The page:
If you are pitching your idea or services to multiple parties, the one thing you do not want to do is send out a general form letter along with a standard brochure or stack of resumes. That sort of 'one size fits all' approach cannot substitute for a real proposal. The goal of a proposal is to persuade the client or boss to endorse your idea and let you do the job. To succeed at convincing them, you need to focus your message to a specific situation, gain their trust and show them that you know what you're talking about and can deliver what they need.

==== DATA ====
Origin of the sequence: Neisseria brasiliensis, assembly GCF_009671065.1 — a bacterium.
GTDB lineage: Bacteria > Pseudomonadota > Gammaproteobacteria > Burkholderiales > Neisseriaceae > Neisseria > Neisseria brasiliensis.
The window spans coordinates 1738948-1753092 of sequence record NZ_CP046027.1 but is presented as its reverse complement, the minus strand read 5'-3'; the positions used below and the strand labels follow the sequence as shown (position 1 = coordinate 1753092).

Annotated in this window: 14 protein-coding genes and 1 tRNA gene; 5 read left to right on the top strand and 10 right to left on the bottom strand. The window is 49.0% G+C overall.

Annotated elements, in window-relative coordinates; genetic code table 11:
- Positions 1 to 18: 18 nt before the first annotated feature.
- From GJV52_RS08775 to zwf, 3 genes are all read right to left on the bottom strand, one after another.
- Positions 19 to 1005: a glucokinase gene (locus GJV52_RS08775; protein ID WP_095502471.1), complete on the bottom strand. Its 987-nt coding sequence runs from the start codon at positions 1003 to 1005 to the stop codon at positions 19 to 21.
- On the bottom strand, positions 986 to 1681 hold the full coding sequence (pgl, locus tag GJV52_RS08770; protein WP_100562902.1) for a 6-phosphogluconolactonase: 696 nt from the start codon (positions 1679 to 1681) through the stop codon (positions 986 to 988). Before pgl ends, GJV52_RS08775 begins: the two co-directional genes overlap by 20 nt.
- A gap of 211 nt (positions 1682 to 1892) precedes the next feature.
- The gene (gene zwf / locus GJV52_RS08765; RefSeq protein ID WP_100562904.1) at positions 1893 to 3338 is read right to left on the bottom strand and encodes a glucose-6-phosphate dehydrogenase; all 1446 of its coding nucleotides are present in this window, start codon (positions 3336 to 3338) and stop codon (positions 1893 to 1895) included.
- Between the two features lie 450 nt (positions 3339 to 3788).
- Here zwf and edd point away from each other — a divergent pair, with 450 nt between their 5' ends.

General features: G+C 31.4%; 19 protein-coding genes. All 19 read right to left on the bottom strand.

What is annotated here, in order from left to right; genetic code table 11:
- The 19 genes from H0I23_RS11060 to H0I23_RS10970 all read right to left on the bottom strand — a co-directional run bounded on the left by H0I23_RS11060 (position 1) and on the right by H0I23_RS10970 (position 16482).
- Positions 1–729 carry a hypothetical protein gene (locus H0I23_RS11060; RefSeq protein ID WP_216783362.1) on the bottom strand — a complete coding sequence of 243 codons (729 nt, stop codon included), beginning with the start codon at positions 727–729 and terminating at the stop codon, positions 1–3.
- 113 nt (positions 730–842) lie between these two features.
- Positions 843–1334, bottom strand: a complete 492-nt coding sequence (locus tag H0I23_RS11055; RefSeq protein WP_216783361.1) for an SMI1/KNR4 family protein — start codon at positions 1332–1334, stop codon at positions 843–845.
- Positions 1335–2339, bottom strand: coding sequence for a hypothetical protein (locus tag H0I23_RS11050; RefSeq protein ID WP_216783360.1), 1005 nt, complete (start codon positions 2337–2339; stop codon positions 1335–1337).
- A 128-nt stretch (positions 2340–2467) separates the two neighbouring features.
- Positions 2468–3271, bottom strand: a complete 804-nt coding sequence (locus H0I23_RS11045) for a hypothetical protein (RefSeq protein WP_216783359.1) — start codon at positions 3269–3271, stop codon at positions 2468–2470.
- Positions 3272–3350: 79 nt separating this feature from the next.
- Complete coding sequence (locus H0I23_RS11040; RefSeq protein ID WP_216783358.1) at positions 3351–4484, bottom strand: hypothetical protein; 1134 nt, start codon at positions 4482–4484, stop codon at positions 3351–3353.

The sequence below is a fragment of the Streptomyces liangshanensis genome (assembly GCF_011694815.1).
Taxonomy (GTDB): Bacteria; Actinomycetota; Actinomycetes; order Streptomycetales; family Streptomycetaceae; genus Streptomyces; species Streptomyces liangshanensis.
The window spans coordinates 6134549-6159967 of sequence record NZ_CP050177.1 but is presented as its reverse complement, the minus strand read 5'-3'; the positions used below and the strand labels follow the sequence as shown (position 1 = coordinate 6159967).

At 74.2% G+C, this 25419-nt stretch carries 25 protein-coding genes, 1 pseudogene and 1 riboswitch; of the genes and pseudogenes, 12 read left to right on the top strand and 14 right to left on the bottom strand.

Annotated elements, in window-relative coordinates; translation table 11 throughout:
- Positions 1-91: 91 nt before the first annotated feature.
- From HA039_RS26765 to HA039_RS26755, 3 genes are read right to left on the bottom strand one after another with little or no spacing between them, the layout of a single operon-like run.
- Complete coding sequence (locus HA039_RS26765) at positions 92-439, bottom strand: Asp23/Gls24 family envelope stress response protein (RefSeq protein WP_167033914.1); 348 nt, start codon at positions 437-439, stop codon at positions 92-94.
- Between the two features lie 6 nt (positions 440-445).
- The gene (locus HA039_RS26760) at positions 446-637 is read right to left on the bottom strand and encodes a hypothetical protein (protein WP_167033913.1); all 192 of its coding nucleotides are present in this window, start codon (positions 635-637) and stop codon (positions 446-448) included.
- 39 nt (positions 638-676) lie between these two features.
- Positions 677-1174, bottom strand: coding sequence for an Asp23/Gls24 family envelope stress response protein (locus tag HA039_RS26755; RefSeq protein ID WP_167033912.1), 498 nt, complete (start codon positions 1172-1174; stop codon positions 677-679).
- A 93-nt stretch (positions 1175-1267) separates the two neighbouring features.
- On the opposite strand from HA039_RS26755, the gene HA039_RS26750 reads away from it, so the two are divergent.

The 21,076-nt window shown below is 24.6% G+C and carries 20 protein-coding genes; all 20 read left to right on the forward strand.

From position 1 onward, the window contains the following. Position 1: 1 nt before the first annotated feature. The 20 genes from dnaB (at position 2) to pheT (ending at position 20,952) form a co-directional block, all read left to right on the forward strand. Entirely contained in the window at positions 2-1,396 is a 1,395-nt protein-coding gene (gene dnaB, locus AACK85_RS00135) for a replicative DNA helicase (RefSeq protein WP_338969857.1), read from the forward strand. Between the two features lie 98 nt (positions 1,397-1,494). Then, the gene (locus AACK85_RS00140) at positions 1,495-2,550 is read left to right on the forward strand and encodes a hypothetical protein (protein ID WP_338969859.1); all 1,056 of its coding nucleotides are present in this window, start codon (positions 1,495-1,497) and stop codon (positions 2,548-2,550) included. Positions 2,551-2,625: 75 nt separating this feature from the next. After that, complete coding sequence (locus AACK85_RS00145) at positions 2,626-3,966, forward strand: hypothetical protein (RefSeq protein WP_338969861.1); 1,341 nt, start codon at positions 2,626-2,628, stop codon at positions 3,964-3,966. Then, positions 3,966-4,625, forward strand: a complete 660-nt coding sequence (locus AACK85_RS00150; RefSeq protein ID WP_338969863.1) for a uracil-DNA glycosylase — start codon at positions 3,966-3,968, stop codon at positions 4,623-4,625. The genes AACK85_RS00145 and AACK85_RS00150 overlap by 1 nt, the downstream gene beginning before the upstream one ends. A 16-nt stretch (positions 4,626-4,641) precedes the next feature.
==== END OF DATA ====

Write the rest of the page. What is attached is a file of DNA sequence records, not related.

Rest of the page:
If you work in a Human Resources/Personnel department at a large corporation, or work for a small agency that sells temporary labor or executive search services, then you're in the business of evaluating personnel needs and pitching people and their skills. You may need to convince your boss or a new client of the need to create one or more new job positions, or persuade the boss or client to fill existing positions with personnel you recommend. Perhaps you are persuasive enough to do that with a phone call or casual conversation in the hallway, but odds are better that you will need to write a proposal to pitch your ideas and persuade the client or upper management.